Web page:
The next morning, Thursday 11th June,  Marie Larsen arrived at Josephs home slightly later for work. Running late, she met with the locked front door of 244 West 70th Street at 8:35am. Using her keys, she unlocked the front door, stepped into the vestibule, noticing that the milkman had already dropped in the milk and cream. Collecting it up, she unlocked the inner door and stepped inside the house, closing the door behind her. As was her usual routine, she took the milk and cream to the kitchen, before walking back down the hall towards the reception room to clean before Joseph was awake, though as she approached, she noted the smell of cigarette smoke in the air and thought it likely that Joseph was likely already awake once again. Whether it was the sound of the workers arriving at 8am each morning, or the relentless heat of the summer, she had noted that Joseph had not been sleeping as well as usual of late. He’d also been smoking significantly more than usual too. When she reached the reception room, she saw, through the open door of the reception room, the reflection of a man in the mirror above the mantelpiece and immediately apologised for her intrusion. When no reply came, however, she cracked the door open further and stepped into the room. Joseph sat in the armchair by the rear wall, to the left of the door. Just like the day before, he was dressed in his pyjamas, though the days mail was strewn across the floor, around his bare feet. Looking up to his face, she saw wit horror, Josephs closed eyes quivering. In the centre of his forehead, a dark, red black hole tore up through his skull, causing blood to have spattered onto the wall behind the chair, dotted around a large, cavernous hole in the wall. In a sudden rush of panic, Marie dashed outside into the street, and bumping into the milkman who was in the middle of the road by his float, she yelled at him to “get an officer quick!” Sensing the urgency of the situation he went off to find an officer, arriving back at the house shortly after with Superintendent Fisher, who telephoned the police for further help. Meanwhile, Marie continued her search and entered a local drugstore where she found an officer herself, whom she told to call an ambulance. The officer, Harry Singer, perhaps confused by the sudden alarm, instead decided to follow Marie back to Josephs house, where he stepped inside, took one look at the ailing man and then went back outside, once again calling upon the milkman to help him find some help for Joseph, who he explained “couldn’t live very long”. The milkman alerted a nearby chauffeur, who was sitting in the drivers seat of his car and convinced him to pull up to the house in order to drive Jospeh to hospital, whilst officer Singer called the local station from the phone in the reception room of Josephs house. Once he had explained the situation to Captain Walsh over the phone, he was told to stay put and watch over the scene until he could arrive. 244 West 70th Street was now, the scene of a flurry of activity. Detectives arrived, one after the other, as did the ambulance, finally, collecting up Joseph and taking him, unconscious, to Flower Hospital at 8:55am. As soon as they arrived, however, the surgeon realised Joseph was in much more dire need and so, they turned away and went to the much larger Bellevue hospital, arriving at 9:19am. Joseph was carried into the hospital and treated for shock, but with the wound to his head as it was, it was clear he would not survive for long. Whilst it’s not clear on the precise time, for reasons completely unknown, it was recorded as simply “around 10am” that Joseph succumbed to his injuries. Meanwhile, sensing the scrutiny the case was likely to fall under, Dr Norris, the Chief Medical Examiner for New York City arrived at 244 West 70th just minutes after Joseph had been taken away by the ambulance. Following on to the hospital, he conducted the autopsy, noting the cause of death as a “bullet wound of skull and brain.” The last word, “Homicidal” was underlined in pen.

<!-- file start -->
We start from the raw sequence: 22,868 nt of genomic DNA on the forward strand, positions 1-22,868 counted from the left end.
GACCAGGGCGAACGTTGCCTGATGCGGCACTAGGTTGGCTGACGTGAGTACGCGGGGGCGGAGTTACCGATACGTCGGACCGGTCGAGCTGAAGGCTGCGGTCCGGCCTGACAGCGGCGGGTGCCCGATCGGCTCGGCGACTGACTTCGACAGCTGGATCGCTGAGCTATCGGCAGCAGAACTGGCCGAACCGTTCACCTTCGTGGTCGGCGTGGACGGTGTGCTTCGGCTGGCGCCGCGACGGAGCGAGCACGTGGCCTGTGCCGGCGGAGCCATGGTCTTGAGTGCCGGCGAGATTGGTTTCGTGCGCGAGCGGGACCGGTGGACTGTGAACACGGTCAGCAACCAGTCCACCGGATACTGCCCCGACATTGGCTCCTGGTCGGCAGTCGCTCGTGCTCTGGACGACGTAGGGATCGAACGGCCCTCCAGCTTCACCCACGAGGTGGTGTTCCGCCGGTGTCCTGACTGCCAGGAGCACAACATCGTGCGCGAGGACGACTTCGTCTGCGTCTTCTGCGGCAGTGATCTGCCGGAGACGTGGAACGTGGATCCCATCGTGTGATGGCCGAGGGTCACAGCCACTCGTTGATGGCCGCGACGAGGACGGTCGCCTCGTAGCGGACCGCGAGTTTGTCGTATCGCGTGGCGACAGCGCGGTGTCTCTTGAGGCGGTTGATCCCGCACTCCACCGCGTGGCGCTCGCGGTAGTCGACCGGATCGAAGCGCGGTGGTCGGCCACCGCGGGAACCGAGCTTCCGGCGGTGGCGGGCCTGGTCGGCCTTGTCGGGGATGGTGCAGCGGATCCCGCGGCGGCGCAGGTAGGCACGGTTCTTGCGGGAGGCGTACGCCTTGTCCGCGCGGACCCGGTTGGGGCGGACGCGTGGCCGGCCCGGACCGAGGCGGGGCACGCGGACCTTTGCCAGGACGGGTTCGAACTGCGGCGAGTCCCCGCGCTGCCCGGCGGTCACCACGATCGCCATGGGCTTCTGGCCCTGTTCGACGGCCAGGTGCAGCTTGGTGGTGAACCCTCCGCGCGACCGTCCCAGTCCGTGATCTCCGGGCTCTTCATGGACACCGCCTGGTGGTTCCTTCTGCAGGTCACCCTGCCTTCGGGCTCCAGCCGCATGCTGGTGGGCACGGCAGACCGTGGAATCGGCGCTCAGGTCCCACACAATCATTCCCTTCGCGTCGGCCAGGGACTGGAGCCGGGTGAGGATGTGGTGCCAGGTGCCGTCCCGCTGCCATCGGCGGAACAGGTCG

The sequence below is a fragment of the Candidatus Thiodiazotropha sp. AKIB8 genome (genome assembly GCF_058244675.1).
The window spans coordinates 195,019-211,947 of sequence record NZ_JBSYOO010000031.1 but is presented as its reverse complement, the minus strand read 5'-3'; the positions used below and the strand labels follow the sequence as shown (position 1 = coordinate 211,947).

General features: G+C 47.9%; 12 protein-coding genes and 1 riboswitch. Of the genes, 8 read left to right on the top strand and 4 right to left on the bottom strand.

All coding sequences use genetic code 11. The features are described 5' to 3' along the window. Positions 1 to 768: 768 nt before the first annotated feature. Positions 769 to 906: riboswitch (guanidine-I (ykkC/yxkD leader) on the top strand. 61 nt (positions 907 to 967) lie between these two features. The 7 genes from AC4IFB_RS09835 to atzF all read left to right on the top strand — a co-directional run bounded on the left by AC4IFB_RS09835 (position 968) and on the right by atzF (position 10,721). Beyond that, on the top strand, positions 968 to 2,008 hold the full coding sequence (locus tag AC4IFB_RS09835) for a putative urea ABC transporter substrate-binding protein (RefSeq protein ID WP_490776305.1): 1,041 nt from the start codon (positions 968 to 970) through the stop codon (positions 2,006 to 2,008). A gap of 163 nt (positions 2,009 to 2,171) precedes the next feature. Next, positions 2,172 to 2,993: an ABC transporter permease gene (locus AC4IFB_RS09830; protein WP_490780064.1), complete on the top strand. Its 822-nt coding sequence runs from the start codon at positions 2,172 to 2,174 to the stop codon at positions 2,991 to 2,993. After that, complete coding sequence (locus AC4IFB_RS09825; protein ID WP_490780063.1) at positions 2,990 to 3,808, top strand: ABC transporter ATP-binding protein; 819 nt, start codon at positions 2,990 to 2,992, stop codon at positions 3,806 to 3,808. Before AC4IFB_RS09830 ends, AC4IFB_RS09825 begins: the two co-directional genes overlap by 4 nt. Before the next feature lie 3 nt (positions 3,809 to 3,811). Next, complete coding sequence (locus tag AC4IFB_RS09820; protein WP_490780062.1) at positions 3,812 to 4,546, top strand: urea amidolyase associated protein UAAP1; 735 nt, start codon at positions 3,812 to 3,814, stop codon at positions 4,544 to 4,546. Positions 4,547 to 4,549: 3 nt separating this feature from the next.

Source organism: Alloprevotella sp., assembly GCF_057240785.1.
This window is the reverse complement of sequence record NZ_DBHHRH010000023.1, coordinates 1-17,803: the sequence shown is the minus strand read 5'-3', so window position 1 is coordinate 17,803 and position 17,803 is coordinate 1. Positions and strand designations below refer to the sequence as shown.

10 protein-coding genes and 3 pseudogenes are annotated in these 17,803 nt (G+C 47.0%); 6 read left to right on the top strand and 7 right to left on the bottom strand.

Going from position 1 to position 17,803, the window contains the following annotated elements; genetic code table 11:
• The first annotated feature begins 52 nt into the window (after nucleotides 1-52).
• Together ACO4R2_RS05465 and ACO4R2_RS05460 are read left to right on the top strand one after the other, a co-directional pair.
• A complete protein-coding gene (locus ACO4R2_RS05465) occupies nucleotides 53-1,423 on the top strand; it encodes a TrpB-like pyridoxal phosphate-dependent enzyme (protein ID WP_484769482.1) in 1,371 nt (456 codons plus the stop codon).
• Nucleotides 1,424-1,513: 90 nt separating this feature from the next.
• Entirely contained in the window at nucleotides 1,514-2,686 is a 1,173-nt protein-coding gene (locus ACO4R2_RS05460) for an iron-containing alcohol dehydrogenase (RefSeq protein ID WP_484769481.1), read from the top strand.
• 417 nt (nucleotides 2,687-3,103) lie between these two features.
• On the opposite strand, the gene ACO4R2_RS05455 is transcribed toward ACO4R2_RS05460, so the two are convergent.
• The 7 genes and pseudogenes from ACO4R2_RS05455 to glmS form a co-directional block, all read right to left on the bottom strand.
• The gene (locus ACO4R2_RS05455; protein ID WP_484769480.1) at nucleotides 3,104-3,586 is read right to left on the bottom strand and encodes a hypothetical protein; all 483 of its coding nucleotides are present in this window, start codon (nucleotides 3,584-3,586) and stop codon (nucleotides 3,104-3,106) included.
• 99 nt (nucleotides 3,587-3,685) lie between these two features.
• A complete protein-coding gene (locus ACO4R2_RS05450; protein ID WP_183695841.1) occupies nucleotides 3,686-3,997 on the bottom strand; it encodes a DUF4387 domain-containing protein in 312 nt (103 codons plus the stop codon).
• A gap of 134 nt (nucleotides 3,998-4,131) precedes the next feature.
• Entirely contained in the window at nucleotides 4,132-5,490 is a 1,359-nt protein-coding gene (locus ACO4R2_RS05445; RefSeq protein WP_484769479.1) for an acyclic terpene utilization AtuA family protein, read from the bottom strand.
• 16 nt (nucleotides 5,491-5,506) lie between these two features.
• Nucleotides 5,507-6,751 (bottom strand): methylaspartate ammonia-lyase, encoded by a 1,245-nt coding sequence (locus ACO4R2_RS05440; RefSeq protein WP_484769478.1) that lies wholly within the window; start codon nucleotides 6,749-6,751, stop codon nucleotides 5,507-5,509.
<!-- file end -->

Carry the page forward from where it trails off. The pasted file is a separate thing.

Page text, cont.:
“Stomach empty except for a small quantity of brownish black fluid. The mucosa is well preserved. A large wound of exit is situated in the scalp 1 inch to the left of the sagittal or middle of the skull and 1 to 1 and a half inches above the external occipital protuberance. The wound is shaped like a cross with two bars of nearly equal length.”